Last week, I attended the USDA Agriculture Outlook Forum, an annual conference that attracts nearly 2,000 participants, most of whom represent Big Ag. I have attended fourteen of the events because I get to learn how USDA continues to cater to corporate agriculture, regardless of which party is in power. The Outlook Forum usually has over two-dozen breakout sessions on various topics and a dinner where a prominent corporate or government official gives keynote remarks.
I often ask questions during the breakout sessions. This year, I asked a question during the rah-rah breakout session on the TransPacific Partnership Agreement (TPP) about the prospects of increased unsafe food imports from countries involved in the TPP and I got hissed by several audience members. I felt honored.
The keynote dinner speaker this year was Purdue University President Mitch Daniels. If the name sounds familiar, it is because he served as the director of the Office of Management and Budget during the first two years of the George W. Bush Administration. He was known as “the Blade” during his tenure because of his alleged reputation for being a fierce budget cutter. When he arrived as OMB director in 2001, he inherited a $236 billion federal budget surplus; when he left in 2003, there was a $400 billion budget deficit.
He then served two terms as the Republican governor of Indiana, during which he deeply slashed the state budget and pushed through many regressive policies, including the elimination of collective bargaining for state employees and privatizing the ownership of state toll roads and the food stamp program eligibility determination process. He also embarked on a very strange plan to deal with the loss of manufacturing jobs in Indiana. I will get to that later. After briefly flirting with running for President in 2012, Daniels instead accepted the appointment as president of Purdue University in Indiana.
When I received the program for this year’s forum, I was surprised to see Daniels listed as the dinner speaker for a couple of reasons. First, because he is a partisan Republican who implemented policies as OMB director and as governor that were so repulsive he’d be the last person one would expect to keynote a conference for an alleged progressive administration. Second, Daniels was the dinner speaker at the 2007 USDA Agriculture Outlook Forum during the Bush administration.
During his remarks that year, Daniels spoke about how as governor he was transforming the economy in Indiana, which had lost thousands of manufacturing jobs due to the collapse of domestic auto industry. He wanted to turn Indiana into one large swine factory farm to create jobs. He recounted how proud he was that during his campaign for governor, he was photographed kissing a hog on the lips and it was displayed widely in media across the state. What he did not say during that speech was how he fought cities and counties that tried to implement local control ordinances over the siting of factory farms to prevent pollution that these operations would cause.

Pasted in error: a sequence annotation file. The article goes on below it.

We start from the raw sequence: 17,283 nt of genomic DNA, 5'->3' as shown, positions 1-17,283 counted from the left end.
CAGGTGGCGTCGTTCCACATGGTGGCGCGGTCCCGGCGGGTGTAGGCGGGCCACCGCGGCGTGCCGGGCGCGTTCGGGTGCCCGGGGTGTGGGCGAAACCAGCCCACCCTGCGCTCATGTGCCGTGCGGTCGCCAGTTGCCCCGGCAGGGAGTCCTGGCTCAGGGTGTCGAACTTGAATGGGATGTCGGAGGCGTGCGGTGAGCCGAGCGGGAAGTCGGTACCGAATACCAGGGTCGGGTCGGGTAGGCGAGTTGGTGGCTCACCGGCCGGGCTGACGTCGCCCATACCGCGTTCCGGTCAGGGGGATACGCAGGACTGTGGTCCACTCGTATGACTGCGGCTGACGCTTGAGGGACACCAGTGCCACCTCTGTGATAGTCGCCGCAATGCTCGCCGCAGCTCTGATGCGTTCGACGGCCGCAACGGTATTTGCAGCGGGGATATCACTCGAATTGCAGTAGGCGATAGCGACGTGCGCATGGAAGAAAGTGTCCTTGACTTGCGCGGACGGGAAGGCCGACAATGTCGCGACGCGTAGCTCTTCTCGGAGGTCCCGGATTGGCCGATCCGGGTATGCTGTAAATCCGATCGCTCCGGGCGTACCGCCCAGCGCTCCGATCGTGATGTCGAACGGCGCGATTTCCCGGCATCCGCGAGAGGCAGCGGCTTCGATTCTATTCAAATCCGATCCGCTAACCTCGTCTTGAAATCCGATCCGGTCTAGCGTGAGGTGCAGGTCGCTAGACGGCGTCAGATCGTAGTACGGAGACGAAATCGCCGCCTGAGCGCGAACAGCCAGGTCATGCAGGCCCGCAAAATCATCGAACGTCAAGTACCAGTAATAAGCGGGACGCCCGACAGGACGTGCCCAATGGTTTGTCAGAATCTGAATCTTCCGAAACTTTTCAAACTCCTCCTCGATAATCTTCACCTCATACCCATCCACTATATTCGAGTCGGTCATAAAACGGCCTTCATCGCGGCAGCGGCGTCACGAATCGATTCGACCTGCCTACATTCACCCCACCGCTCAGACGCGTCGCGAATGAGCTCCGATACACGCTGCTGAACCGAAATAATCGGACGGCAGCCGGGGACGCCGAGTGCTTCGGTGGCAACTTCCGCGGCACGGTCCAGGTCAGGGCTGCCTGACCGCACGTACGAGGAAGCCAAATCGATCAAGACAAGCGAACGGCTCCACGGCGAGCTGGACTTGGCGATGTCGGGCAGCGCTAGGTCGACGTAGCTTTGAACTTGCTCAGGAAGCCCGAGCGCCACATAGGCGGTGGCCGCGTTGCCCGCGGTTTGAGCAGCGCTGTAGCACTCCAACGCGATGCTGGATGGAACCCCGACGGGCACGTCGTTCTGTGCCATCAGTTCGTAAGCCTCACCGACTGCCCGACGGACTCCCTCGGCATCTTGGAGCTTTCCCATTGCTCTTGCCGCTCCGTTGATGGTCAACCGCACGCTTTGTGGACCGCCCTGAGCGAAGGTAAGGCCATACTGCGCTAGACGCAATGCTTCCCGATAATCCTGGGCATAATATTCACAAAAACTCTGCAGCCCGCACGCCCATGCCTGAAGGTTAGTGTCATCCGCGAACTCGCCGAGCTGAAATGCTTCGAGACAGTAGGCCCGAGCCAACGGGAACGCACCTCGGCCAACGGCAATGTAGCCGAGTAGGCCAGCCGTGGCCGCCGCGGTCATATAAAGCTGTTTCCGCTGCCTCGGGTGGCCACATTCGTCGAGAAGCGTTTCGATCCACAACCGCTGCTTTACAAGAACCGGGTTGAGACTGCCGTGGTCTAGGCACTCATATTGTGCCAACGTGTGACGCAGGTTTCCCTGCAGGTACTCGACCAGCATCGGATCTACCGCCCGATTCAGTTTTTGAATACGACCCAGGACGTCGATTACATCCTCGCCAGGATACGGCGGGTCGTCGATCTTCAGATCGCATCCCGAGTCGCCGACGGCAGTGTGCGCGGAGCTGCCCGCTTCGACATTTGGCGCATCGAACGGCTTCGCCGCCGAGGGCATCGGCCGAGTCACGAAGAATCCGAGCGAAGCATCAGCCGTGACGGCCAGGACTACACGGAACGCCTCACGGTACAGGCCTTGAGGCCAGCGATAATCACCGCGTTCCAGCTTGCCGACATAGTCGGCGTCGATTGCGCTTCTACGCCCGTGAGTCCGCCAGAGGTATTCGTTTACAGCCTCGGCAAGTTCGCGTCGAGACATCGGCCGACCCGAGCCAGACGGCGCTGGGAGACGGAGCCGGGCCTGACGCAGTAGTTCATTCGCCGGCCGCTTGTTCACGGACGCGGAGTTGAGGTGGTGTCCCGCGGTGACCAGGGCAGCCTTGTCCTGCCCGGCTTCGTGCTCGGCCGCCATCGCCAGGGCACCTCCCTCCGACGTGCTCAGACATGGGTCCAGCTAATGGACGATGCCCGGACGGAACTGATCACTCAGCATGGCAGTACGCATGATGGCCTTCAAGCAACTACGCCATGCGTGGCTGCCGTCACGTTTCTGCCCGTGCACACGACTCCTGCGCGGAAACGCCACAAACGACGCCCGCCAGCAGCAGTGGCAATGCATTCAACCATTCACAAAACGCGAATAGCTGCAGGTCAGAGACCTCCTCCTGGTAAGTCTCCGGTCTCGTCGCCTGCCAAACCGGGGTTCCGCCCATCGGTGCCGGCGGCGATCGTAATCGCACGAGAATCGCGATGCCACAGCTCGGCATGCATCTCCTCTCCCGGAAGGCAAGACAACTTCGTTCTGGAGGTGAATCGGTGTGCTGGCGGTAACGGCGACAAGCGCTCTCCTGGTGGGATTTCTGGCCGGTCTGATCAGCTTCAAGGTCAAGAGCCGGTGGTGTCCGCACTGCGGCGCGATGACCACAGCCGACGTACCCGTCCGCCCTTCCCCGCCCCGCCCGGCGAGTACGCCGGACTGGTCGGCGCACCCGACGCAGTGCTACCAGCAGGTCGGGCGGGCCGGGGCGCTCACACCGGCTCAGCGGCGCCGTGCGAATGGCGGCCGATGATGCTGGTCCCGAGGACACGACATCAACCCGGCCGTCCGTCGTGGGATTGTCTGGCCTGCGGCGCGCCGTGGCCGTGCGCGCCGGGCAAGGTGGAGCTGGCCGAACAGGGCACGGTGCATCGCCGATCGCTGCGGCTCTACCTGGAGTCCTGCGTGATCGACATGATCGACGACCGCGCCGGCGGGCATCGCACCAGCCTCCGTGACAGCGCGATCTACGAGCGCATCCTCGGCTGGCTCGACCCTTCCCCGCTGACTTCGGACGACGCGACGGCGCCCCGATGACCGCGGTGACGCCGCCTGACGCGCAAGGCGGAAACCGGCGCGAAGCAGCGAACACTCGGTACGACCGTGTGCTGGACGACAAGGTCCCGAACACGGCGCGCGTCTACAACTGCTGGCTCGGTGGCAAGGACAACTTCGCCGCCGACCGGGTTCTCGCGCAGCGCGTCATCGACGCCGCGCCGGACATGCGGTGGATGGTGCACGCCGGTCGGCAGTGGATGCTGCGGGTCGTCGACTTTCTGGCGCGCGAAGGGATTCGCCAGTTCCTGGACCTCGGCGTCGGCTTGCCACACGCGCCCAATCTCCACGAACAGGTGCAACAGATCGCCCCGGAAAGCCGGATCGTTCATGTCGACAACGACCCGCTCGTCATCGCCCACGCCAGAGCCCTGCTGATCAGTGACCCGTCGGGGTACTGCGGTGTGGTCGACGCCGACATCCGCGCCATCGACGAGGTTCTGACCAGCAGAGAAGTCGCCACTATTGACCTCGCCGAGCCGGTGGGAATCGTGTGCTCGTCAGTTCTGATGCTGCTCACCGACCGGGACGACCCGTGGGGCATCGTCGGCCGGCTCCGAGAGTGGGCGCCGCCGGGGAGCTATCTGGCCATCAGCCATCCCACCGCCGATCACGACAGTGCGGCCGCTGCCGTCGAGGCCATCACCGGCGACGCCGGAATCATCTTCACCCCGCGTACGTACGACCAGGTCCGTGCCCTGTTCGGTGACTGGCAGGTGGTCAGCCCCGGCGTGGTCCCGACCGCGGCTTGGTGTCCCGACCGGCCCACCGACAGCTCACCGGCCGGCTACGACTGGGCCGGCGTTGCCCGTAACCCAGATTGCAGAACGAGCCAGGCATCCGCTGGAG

I was curious what Daniels would say this year, so I decided to stay for dinner. I was not disappointed, but I was appalled. This year, he decided to mobilize attendees to go after consumers, groups opposed to genetically engineered (GMO) food and those who advocating for mandatory labeling for such foods.
He also revealed that some Purdue professors were about to publish a paper extolling the so-called virtues of GMOs.
Among the more outrageous statements he made at this conference included that the people behind the anti-GMO efforts reminded him of the Church of Scientology’s 1990 campaign against the anti-depressant Prozac. At the time, Daniels happened to be a top official of Eli Lilly—the big pharmaceutical company that developed Prozac. He also said—in a not-so-veiled way—that opponents of GMOs are comparable to the Nazis starving Jews in the concentration camps because GMOs will allegedly help feed the hungry in the world and not having them will lead to more starvation. He also denigrated the restaurant chain Chipotle, which has had some recent high profile food borne illness outbreaks, by saying that its company officials thought that E.coli was all natural.
When Daniels finished his speech, you could hear a pin drop in the room and he eventually got some light applause; even the representatives from Big Ag were stunned by his over-the-top comments.
One person who was notably absent from the dinner was USDA Secretary Tom Vilsack. Secretary Vilsack often says that one of the most frustrating parts of his job has been his inability to bring all sides of agriculture together to have civil discussions. He has not been able to bring small family farmers to the table to talk to big corporate farm operators or to bring the organic farming community together to talk to conventional agriculture.
Comparing conventional agriculture to organic, Vilsack has said that he has two sons, and while they are different from one another, he loves them both. Well, Mr. Secretary, I got to see your evil son in action the other night. The streamlining of GMO approvals during your tenure as secretary, the privatization of food inspection and your glacial approach to addressing corporate concentration in agriculture have all benefited your evil son. When are you going to start paying attention to your other son?